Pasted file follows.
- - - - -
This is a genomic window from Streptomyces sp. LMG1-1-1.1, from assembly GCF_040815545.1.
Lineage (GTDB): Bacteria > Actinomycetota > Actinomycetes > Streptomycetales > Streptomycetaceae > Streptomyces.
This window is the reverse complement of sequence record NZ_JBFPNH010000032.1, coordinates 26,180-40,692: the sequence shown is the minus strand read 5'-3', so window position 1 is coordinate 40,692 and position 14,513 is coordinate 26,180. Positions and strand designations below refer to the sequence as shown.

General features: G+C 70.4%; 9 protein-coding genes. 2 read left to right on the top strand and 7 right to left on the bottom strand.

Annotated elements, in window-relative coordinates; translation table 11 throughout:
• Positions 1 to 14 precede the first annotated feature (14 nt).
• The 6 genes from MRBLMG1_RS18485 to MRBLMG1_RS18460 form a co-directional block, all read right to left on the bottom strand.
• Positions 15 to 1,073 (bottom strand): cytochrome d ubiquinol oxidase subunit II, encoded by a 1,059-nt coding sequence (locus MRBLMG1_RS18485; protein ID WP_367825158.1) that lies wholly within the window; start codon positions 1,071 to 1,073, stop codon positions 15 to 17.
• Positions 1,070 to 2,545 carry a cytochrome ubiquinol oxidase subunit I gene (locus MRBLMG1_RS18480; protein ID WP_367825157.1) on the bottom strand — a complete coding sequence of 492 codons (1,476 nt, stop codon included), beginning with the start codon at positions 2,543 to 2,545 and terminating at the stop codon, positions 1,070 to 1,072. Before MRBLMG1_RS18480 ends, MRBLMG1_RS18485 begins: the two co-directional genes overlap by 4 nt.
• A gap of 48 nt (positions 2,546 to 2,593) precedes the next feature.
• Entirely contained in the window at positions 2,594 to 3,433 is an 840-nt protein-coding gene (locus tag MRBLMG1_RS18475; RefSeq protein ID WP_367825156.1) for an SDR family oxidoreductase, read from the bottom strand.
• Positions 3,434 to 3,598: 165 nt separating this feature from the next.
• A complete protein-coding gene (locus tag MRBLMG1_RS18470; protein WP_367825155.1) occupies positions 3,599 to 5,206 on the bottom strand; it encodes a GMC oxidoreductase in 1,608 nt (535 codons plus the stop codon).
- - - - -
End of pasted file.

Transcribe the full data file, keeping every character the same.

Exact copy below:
This is a genomic window from Streptomyces sp. LMG1-1-1.1, from assembly GCF_040815545.1.
Lineage (GTDB): Bacteria > Actinomycetota > Actinomycetes > Streptomycetales > Streptomycetaceae > Streptomyces.
This window is the reverse complement of sequence record NZ_JBFPNH010000032.1, coordinates 26,180-40,692: the sequence shown is the minus strand read 5'-3', so window position 1 is coordinate 40,692 and position 14,513 is coordinate 26,180. Positions and strand designations below refer to the sequence as shown.

General features: G+C 70.4%; 9 protein-coding genes. 2 read left to right on the top strand and 7 right to left on the bottom strand.

Annotated elements, in window-relative coordinates; translation table 11 throughout:
• Positions 1 to 14 precede the first annotated feature (14 nt).
• The 6 genes from MRBLMG1_RS18485 to MRBLMG1_RS18460 form a co-directional block, all read right to left on the bottom strand.
• Positions 15 to 1,073 (bottom strand): cytochrome d ubiquinol oxidase subunit II, encoded by a 1,059-nt coding sequence (locus MRBLMG1_RS18485; protein ID WP_367825158.1) that lies wholly within the window; start codon positions 1,071 to 1,073, stop codon positions 15 to 17.
• Positions 1,070 to 2,545 carry a cytochrome ubiquinol oxidase subunit I gene (locus MRBLMG1_RS18480; protein ID WP_367825157.1) on the bottom strand — a complete coding sequence of 492 codons (1,476 nt, stop codon included), beginning with the start codon at positions 2,543 to 2,545 and terminating at the stop codon, positions 1,070 to 1,072. Before MRBLMG1_RS18480 ends, MRBLMG1_RS18485 begins: the two co-directional genes overlap by 4 nt.
• A gap of 48 nt (positions 2,546 to 2,593) precedes the next feature.
• Entirely contained in the window at positions 2,594 to 3,433 is an 840-nt protein-coding gene (locus tag MRBLMG1_RS18475; RefSeq protein ID WP_367825156.1) for an SDR family oxidoreductase, read from the bottom strand.
• Positions 3,434 to 3,598: 165 nt separating this feature from the next.
• A complete protein-coding gene (locus tag MRBLMG1_RS18470; protein WP_367825155.1) occupies positions 3,599 to 5,206 on the bottom strand; it encodes a GMC oxidoreductase in 1,608 nt (535 codons plus the stop codon).